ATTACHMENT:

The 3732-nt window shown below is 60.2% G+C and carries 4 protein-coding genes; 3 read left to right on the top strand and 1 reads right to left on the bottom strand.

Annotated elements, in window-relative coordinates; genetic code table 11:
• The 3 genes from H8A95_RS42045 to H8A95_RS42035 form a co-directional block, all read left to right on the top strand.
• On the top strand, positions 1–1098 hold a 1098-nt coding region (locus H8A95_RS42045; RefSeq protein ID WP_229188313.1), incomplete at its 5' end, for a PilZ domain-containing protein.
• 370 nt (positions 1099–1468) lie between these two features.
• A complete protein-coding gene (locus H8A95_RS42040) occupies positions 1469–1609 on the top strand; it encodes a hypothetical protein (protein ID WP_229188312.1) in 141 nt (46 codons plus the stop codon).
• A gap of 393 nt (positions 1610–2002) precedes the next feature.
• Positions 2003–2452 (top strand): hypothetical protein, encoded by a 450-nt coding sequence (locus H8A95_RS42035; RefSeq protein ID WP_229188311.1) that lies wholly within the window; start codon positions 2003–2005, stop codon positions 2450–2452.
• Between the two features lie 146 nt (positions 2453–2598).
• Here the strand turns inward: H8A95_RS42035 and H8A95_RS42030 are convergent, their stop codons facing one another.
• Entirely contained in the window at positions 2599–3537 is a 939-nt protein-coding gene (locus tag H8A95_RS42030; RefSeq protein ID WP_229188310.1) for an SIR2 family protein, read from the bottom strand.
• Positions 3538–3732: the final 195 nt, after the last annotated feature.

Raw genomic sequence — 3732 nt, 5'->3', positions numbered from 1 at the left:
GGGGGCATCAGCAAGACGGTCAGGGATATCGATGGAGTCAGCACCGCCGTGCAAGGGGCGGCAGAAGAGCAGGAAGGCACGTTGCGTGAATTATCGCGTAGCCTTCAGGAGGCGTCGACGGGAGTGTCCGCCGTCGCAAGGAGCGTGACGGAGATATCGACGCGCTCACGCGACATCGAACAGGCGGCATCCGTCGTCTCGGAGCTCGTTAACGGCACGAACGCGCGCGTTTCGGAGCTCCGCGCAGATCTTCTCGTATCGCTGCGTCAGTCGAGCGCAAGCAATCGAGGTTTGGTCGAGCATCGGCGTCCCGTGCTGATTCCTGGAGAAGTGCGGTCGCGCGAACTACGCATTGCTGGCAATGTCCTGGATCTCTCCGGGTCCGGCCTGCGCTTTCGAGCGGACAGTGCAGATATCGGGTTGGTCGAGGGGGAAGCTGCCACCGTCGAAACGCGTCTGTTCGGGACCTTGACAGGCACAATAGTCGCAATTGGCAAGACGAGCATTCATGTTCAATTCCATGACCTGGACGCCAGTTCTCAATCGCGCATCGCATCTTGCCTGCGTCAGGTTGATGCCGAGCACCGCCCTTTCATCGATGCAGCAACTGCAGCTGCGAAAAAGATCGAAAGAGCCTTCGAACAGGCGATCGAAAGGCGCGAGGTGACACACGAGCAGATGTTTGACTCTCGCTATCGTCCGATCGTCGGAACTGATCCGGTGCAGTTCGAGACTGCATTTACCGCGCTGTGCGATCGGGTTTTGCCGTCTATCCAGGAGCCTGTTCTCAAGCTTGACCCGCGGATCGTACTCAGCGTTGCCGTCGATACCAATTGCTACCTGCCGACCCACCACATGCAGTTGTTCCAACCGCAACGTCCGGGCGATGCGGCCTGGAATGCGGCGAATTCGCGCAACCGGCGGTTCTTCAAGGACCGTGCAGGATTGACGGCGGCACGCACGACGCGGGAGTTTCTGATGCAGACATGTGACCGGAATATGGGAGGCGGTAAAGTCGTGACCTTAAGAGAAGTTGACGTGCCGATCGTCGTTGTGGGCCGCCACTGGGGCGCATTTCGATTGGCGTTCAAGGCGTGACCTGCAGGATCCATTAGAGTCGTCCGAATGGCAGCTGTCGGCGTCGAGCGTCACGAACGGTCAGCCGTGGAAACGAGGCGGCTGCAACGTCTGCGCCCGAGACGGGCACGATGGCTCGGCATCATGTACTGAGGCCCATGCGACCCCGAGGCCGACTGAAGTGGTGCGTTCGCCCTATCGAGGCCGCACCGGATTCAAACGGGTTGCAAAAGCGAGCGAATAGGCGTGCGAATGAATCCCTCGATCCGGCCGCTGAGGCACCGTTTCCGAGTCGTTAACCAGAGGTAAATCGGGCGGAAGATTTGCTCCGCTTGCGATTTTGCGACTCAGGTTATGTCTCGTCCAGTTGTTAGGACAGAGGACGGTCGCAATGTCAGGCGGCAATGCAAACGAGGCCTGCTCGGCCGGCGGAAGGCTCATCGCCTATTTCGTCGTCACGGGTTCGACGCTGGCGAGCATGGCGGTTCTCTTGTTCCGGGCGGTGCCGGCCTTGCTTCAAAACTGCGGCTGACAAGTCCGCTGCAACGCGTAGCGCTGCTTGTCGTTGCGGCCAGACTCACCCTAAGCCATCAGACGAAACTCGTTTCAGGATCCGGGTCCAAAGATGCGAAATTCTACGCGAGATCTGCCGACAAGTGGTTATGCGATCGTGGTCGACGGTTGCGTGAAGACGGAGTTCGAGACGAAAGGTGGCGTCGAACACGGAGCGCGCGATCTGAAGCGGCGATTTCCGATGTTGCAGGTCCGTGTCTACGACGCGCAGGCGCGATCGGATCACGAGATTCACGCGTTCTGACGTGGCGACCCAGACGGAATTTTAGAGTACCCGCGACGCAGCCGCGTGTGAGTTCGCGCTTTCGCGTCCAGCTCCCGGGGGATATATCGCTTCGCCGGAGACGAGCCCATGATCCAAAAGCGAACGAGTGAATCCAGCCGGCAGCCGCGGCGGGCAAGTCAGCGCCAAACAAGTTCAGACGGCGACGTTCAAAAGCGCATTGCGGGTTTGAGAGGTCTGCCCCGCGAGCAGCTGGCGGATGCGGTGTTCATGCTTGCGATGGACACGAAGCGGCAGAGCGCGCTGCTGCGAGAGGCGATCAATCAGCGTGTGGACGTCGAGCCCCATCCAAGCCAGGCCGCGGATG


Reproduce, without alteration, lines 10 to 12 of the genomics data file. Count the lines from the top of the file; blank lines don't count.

• Here the strand turns inward: H8A95_RS42035 and H8A95_RS42030 are convergent, their stop codons facing one another.
• Entirely contained in the window at positions 2599–3537 is a 939-nt protein-coding gene (locus tag H8A95_RS42030; RefSeq protein ID WP_229188310.1) for an SIR2 family protein, read from the bottom strand.
• Positions 3538–3732: the final 195 nt, after the last annotated feature.